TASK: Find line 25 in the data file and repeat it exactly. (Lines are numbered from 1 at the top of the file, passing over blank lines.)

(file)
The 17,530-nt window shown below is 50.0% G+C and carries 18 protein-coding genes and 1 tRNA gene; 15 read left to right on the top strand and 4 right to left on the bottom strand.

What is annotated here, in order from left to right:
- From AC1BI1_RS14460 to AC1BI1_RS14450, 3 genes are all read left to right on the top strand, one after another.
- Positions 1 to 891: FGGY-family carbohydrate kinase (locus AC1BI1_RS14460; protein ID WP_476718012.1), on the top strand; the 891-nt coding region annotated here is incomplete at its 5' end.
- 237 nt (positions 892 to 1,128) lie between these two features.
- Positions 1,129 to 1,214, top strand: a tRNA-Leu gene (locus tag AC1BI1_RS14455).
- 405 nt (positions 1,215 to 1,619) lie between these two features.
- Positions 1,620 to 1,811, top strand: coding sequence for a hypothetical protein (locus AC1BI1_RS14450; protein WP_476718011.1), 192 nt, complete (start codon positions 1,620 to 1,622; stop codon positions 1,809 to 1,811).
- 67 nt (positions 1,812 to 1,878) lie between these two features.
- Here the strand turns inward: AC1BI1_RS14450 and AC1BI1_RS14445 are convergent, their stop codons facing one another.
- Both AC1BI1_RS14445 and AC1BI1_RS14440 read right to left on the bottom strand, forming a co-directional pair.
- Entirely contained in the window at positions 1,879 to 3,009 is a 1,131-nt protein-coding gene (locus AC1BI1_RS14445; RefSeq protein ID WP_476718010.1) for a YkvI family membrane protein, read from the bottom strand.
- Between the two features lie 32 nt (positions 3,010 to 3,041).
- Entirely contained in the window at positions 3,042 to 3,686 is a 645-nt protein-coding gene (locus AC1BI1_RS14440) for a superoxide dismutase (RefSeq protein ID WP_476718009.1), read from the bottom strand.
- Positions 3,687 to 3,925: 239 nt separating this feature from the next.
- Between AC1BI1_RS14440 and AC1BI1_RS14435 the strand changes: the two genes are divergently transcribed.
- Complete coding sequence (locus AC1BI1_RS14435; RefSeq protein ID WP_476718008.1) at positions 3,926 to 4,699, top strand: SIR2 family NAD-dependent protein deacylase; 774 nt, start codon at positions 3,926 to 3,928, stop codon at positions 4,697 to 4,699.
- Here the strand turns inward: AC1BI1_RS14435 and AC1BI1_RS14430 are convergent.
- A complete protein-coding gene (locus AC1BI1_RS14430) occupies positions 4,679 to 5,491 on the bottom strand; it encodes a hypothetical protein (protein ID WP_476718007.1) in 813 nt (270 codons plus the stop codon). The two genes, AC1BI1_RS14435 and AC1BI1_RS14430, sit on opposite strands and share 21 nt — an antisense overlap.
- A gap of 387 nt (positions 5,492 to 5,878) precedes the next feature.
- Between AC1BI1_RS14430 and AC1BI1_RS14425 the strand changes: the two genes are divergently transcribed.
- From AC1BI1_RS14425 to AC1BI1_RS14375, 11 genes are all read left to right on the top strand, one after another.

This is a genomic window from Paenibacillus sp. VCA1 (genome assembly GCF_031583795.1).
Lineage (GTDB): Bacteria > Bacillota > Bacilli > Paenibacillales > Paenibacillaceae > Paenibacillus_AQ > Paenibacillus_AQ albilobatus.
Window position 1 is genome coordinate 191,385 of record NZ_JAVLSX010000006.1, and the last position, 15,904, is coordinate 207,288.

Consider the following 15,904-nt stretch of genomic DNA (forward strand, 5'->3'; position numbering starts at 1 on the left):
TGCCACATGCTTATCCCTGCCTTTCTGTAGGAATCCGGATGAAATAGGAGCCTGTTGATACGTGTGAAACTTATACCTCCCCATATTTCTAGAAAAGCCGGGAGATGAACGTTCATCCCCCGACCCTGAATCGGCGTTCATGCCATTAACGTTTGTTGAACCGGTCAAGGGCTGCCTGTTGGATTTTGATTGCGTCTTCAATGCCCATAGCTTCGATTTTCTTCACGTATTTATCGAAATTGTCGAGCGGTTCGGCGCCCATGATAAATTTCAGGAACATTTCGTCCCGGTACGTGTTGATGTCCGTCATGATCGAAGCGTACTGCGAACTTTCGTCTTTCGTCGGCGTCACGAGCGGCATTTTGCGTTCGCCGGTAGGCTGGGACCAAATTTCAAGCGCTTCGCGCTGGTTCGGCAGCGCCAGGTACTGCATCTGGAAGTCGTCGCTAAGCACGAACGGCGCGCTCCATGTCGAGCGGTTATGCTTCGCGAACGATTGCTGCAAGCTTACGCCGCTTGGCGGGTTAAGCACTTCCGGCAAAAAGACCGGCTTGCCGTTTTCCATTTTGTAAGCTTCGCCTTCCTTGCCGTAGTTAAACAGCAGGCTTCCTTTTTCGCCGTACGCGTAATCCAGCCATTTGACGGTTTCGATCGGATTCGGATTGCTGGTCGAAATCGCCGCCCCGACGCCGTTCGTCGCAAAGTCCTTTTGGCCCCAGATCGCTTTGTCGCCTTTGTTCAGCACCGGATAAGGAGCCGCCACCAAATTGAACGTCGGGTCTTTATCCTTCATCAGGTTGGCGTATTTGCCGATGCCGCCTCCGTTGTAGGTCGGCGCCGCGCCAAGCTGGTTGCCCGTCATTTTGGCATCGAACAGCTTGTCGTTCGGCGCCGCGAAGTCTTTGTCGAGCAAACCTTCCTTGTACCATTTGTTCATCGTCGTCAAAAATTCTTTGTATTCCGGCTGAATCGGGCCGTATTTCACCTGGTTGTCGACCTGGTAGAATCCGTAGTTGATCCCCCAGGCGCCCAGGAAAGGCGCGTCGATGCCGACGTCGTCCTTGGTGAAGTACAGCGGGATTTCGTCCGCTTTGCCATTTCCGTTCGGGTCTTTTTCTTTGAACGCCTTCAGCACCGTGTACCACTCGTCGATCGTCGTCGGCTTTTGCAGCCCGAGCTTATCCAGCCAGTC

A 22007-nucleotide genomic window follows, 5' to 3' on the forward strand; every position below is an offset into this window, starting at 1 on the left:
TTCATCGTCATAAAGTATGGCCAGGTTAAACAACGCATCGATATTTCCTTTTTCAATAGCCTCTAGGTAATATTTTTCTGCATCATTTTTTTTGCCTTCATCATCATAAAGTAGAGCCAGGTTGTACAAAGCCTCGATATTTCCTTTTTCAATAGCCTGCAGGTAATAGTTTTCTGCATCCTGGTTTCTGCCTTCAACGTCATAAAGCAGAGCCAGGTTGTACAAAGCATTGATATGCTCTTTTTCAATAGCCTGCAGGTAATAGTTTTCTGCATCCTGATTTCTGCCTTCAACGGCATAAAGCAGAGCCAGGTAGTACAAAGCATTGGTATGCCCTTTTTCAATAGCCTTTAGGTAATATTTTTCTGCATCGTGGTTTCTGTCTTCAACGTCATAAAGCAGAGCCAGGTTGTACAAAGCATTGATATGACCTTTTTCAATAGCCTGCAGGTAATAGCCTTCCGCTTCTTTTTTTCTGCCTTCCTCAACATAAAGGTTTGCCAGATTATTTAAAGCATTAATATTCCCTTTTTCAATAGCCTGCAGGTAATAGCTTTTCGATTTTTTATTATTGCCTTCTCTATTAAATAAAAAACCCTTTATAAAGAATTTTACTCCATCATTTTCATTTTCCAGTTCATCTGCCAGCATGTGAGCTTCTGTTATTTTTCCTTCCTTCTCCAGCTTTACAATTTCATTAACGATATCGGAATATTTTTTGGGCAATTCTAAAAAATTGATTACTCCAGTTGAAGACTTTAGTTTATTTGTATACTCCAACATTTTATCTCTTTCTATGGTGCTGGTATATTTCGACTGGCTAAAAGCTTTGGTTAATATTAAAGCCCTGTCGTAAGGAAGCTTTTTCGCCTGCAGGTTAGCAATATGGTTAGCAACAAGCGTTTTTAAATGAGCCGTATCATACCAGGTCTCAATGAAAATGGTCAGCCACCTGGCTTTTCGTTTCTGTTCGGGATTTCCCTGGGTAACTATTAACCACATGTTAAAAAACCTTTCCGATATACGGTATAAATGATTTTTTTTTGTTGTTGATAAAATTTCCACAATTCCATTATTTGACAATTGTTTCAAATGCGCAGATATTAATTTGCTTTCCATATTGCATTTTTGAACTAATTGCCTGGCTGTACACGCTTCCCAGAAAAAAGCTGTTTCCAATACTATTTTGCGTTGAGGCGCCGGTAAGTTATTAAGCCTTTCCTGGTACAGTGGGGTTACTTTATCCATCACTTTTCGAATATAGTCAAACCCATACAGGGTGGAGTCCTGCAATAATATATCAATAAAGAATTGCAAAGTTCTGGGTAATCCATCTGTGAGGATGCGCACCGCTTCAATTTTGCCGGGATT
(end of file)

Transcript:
Window position 1 is genome coordinate 191,385 of record NZ_JAVLSX010000006.1, and the last position, 15,904, is coordinate 207,288.